Embracing Complexity

THE DIRT

2. Living Breakwaters Beach perspective Living Breakwaters: social, economic, and ecological resiliency through risk reduction / SCAPE Landscape Architecture PLLC

“It’s going to unbearable outside in the southern half of the U.S. by the end of the century,” said Harriet Tregoning, director of the office of economic resilience, U.S. Department of Housing and Urban Development (HUD), at a lecture on Rebuild by Design at the National Building Museum (NBM).

Explaining why we need new approaches to resilience, she said in just the first twelve years of this century, we’ve already seen the two costliest natural disasters in U.S. history (Hurricanes Katrina in 2005 and Sandy in 2012), along with more frequent and extreme events, such as wildfires, droughts, and flooding — which scientists say all result from climate change. Consider also the trend towards urbanization, particularly in coastal areas, and you have a precarious mix of higher exposure to risk for ever-increasing populations in some…

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Michigan Loses ‘Right To Farm’ This Week: A Farewell To Backyard Chickens and Beekeepers

Taking Back America

From The Inquisitr
By Dawn Papple | 2 May 2014

Michigan backyard chicken farmers lost their Right To Farm protection under the new GAAMP changes.

Michigan residents lost their “right to farm” this week thanks to a new ruling by the Michigan Commission of Agriculture and Rural Development. Gail Philburn of the Michigan Sierra Club told Michigan Live, the new changes “effectively remove Right to Farm Act protection for many urban and suburban backyard farmers raising small numbers of animals.” Backyard and urban farming were previously protected by Michigan’s Right to Farm Act. The Commission ruled that the Right to Farm Act protections no longer apply to many homeowners who keep small numbers of livestock.

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The top 10 tips I’ve learned from minimalists

theextraordinarysimplelife

tiny-house-2

I’m not going to covet other minimalists’ lives anymore.

I don’t travel the world with a single backpack.

I haven’t packed up my family to travel across the country in an RV for a year.

I am not a single woman with a futon, a suitcase and a laptop.

I didn’t choose 600 square feet of dwelling space with a hobby farm ‘round back.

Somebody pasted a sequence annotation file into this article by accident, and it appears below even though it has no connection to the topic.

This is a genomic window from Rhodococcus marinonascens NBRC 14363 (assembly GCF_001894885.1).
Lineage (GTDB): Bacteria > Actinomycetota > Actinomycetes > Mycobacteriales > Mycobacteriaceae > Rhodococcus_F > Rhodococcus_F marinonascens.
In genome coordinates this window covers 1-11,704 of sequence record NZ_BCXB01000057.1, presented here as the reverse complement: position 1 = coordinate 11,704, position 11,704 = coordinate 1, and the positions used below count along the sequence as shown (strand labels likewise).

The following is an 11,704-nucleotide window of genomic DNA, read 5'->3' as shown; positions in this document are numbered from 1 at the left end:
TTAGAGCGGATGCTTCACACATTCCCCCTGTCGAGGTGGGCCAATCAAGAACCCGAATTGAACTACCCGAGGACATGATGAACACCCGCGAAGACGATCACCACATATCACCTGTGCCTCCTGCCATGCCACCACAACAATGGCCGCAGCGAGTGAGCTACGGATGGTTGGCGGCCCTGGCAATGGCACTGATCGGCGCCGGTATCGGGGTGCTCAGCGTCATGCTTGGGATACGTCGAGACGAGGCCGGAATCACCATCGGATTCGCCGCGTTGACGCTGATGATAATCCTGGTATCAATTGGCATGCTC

YET, I adore reading about these amazing people and their even more intriguing journeys toward transformation. In perusing books and blogposts, these characters seem like old friends. We’re all rooting for them. Their triumphs and courageous leaps of faith provide the inspiration for our own stories. However, through all this story following, I have found there is not one formula for choosing a simple life…it is not a one-size-fits all t-shirt. No matter what our life looks like, I do believe each and every one of these…

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For Earth Day: Reclaiming Our Suburban Deserts

Piedmont Gardener

Native dogwoods provide fruits beloved by many species of wildlife. Native dogwoods provide fruits beloved by many species of wildlife.

Some days, I confess, I weep for our Earth. Perhaps I am a sentimental tree-hugger, but I know that my sentiment is based on science; I mourn for what mankind is losing. Among the degrees I’ve earned (I have three), is a master’s in environmental management from Duke University. My study focus was southeastern ecology and environmental resource management.

Why am I telling you this? Because I want you to take my words seriously on this day when we celebrate our home planet.

Humanity’s time on the Earth has often been marked by turmoil and destruction. And throughout history, mankind has taken whatever it could from our planet – minerals, oil, diamonds, and now, more than ever, trees.

People who do not understand ecology, who do not know the difference between an oak and a maple, a loblolly and a…

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Organic Soil Improvement

Permaculture New England NSW

Article posted with permission from Green Harvest

Green Harvest is a family owned and operated Australian mail order business that has been trading since 1992. It started out simply from a desire to share their passion for organic gardening and permaculture.

They were the first organically certified seed supplier with BFA – ACO in Australia. Their website is the most comprehensive source in Australia (and possibly the world) of both organic gardening products and information on organic growing.